September 17th 2011

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Articles from this issue:

COVER STORY: Remembering the day that shook the world

EDITORIAL: A decade after 9/11: bin Laden's failure

CANBERRA OBSERVED: Can Labor learn from the Rudd and Gillard fiascos?

IMMIGRATION: Labor in denial after High Court sinks "Malaysia solution"

OPINION: Party of the last, the least and the lost

ECONOMIC AFFAIRS: Australian manufacturing at the crossroads

SOVEREIGN WEALTH FUND: Consensus builds for new national approach

FINANCIAL AFFAIRS: Ruby anniversary of demise of gold-backed currency

MARRIAGE: Same-sex marriage will damage family and society

OPINION: Julia Gillard's gift for Father's Day

SOCIETY: Fatherlessness linked to violence

ABORTION: Women deprived of independent counselling

BOOK REVIEW A sequel that surpasses the original

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Labor in denial after High Court sinks "Malaysia solution"

by Peter Westmore

News Weekly, September 17, 2011

Despite the High Court’s 6:1 judgment against the Federal Government’s plan to relocate asylum-seekers from Christmas Island to Malaysia, senior Government ministers intend to stick with the bungled plan.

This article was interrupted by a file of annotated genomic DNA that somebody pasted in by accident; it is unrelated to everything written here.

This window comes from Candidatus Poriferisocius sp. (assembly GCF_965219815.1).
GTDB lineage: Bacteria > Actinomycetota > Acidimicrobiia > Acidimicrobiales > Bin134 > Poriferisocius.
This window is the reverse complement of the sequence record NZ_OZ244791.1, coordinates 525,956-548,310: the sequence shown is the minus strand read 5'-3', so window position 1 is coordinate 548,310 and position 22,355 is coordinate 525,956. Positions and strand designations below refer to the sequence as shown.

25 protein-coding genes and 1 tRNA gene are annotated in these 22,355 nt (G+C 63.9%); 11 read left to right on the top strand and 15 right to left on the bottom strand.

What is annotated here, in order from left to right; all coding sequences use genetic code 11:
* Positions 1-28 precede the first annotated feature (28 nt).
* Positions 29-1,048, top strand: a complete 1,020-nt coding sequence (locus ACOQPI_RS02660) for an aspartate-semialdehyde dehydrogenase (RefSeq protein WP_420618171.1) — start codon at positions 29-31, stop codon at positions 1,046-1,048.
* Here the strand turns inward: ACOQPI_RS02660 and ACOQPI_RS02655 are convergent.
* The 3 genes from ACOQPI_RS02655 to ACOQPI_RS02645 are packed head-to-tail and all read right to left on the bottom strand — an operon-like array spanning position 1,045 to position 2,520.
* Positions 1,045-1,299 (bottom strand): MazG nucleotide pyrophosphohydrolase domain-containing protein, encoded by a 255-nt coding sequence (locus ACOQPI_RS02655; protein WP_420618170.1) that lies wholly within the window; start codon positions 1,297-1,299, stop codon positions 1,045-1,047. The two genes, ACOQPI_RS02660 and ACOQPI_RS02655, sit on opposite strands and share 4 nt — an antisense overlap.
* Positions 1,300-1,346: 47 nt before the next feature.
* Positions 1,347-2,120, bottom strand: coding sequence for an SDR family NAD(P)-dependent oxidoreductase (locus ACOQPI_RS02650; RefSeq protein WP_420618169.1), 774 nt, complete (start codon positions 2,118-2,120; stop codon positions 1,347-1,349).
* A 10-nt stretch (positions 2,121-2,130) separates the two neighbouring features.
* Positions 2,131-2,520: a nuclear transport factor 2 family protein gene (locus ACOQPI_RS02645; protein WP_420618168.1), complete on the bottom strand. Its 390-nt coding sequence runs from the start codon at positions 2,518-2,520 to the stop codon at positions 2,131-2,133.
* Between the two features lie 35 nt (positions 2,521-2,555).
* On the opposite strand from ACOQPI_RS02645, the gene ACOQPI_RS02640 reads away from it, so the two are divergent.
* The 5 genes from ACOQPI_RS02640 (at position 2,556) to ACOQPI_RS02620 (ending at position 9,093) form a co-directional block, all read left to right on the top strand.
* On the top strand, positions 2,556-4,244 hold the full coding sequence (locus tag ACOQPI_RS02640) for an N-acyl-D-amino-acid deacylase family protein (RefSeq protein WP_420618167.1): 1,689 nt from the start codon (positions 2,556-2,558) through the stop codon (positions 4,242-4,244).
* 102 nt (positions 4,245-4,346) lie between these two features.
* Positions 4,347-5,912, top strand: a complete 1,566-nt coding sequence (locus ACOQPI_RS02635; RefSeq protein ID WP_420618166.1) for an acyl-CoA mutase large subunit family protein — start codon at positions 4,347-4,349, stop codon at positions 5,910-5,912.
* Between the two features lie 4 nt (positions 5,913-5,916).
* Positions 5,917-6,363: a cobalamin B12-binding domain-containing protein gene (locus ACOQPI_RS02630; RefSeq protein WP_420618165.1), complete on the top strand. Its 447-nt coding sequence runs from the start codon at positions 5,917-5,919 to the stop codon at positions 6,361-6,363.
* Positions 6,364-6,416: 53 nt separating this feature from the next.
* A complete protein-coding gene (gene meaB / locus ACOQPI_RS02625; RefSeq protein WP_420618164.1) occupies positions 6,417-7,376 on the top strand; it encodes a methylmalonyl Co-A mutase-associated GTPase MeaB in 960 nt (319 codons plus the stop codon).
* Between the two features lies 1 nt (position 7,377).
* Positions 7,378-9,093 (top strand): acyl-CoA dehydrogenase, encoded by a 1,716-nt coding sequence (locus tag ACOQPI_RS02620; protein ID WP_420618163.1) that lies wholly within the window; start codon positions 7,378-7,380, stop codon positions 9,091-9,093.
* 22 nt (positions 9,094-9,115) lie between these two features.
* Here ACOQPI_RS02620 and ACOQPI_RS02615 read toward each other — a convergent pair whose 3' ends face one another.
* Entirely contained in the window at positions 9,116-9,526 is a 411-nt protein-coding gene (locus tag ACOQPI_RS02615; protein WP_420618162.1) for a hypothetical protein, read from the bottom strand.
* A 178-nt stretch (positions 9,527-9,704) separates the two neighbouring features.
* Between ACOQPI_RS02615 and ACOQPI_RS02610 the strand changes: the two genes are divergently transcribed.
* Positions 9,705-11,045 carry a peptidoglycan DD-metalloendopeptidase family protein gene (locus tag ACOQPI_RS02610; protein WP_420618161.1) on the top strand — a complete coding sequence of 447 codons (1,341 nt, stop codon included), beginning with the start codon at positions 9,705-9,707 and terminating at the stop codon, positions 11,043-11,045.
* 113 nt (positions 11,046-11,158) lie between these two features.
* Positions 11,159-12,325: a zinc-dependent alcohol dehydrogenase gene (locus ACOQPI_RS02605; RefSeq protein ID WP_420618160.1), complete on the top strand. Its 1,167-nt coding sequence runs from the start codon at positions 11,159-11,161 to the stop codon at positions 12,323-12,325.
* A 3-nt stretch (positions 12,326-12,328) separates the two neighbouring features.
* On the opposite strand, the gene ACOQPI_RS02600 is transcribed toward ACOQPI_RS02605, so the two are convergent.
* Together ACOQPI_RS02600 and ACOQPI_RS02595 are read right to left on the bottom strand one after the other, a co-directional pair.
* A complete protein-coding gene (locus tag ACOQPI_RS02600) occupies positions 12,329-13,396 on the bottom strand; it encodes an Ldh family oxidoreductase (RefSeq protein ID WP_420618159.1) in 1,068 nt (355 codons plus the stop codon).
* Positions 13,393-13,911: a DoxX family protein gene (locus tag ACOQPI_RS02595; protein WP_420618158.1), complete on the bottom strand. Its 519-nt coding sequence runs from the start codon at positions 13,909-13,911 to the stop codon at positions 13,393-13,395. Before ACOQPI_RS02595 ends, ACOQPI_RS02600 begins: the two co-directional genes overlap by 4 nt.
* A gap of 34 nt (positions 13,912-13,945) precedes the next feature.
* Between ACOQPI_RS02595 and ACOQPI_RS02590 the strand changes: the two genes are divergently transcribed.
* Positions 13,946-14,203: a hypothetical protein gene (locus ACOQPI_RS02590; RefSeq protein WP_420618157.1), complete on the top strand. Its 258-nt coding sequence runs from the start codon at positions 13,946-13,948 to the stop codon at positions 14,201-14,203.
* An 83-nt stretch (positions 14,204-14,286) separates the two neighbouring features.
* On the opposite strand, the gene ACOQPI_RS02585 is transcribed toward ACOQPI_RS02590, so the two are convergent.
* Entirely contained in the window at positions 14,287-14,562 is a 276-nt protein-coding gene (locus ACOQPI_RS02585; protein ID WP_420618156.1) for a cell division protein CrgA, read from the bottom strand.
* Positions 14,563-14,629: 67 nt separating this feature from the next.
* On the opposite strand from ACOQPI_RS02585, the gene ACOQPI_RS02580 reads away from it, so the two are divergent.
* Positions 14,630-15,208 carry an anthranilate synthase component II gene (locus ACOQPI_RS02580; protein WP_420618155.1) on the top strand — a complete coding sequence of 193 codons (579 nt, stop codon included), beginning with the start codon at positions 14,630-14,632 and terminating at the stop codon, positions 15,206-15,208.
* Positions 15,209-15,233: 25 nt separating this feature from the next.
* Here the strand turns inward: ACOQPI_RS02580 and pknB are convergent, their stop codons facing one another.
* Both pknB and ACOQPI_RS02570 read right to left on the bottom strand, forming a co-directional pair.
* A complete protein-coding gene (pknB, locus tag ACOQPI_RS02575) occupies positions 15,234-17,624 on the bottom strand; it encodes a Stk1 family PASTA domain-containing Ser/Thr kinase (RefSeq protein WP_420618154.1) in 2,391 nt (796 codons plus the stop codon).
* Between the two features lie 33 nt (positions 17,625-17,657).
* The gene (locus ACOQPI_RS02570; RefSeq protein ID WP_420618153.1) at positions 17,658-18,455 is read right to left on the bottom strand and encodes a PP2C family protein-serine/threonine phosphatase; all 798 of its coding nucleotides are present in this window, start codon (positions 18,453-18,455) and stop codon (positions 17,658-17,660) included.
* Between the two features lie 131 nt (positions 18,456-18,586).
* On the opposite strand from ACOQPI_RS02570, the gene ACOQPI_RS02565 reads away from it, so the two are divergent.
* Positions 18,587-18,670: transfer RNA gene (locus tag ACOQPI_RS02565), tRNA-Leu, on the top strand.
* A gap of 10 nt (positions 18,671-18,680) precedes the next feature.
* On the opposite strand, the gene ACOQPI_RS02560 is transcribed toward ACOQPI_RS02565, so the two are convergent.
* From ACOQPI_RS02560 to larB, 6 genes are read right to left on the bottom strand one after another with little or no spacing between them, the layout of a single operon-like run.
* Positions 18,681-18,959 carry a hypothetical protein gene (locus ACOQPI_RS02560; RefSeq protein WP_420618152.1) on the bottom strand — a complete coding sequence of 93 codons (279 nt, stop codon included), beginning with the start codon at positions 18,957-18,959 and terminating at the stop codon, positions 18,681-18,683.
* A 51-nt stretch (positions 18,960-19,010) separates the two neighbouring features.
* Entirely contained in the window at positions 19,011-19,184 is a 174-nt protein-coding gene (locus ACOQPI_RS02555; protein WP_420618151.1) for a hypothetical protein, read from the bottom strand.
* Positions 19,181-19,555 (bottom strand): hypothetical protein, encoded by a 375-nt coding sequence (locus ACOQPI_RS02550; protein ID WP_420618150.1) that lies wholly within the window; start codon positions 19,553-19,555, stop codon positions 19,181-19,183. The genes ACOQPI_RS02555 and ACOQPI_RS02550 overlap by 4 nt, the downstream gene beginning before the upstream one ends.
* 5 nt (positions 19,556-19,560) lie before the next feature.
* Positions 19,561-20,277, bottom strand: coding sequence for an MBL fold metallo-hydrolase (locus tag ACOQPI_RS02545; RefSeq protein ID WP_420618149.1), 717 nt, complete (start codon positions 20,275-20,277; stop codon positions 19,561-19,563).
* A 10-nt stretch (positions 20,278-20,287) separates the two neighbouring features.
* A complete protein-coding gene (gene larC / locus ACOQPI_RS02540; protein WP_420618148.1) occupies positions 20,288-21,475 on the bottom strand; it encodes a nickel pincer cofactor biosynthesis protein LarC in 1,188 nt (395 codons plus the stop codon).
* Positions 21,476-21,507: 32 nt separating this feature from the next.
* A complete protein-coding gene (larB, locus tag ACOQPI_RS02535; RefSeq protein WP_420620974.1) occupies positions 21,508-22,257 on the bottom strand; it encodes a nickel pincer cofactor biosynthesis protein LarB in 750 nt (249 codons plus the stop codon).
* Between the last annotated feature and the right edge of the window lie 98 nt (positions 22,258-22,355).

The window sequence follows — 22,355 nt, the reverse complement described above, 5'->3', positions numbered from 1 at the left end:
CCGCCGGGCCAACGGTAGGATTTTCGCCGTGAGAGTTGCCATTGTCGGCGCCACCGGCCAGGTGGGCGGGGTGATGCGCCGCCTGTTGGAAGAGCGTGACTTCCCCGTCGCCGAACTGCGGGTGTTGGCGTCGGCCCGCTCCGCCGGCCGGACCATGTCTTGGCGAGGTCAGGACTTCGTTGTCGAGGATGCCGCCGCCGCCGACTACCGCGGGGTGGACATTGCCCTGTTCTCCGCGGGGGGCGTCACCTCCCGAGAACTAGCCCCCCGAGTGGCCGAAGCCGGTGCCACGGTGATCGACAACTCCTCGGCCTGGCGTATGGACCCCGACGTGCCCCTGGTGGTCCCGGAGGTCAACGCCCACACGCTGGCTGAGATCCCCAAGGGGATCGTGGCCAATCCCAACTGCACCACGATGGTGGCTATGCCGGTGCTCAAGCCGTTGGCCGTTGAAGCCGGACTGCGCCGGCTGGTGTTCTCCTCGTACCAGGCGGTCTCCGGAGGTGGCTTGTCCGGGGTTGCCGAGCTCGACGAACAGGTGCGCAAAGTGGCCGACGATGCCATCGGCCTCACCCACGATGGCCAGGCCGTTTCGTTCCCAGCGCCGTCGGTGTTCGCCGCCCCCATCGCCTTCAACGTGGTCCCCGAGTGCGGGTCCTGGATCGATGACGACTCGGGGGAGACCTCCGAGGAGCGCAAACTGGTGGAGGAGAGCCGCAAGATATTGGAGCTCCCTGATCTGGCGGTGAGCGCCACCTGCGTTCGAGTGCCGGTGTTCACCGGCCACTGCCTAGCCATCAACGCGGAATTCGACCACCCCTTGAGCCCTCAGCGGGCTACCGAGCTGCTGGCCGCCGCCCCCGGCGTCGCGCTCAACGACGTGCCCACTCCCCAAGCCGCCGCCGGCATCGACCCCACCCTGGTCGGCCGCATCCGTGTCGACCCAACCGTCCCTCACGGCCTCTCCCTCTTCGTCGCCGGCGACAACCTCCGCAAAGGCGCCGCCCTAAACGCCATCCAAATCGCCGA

The judgment clearly shocked the Gillard Government to its foundations, prompting the Prime Minister herself to launch an unprecedented attack on the Chief Justice of the High Court, Mr Justice French.

As Julia Gillard is by profession a lawyer, she cannot have been unaware that her attack on the Chief Justice was both vindictive and partisan, because she received full media coverage for her attack; but the Chief Justice, who does not involve himself or the court in political controversy, was constrained from responding.

If the former Prime Minister, John Howard, had made such an attack on the Chief Justice, we would never have heard the end of it. Apparently different rules apply if you are a Labor Prime Minister … and a woman.

In any case, the Chief Justice was just one of the seven High Court justices who heard the case, and his reasons are only one of four which are to be found in the judgment.

The essence of the matter involved whether sending asylum-seekers to Malaysia met Australia’s international refugee obligations, as set down in the 1967 Refugee Convention, and embodied in Australia’s Migration Act.

One point which should be made is that the High Court did not challenge, in any way, Australia’s right to remove from this country people who are not citizens of Australia, even if they are claiming refugee status.

It made clear that the Australian Government has a responsibility to ensure that in the case of asylum-seekers, they are to be taken to a country where their claims for refugee status can be determined according to law.

The High Court found that sending people to Malaysia did not meet Australia’s obligations under the convention, which Malaysia has refused to sign. In fact, Malaysia does not recognise refugees under its law and routinely breaches human rights.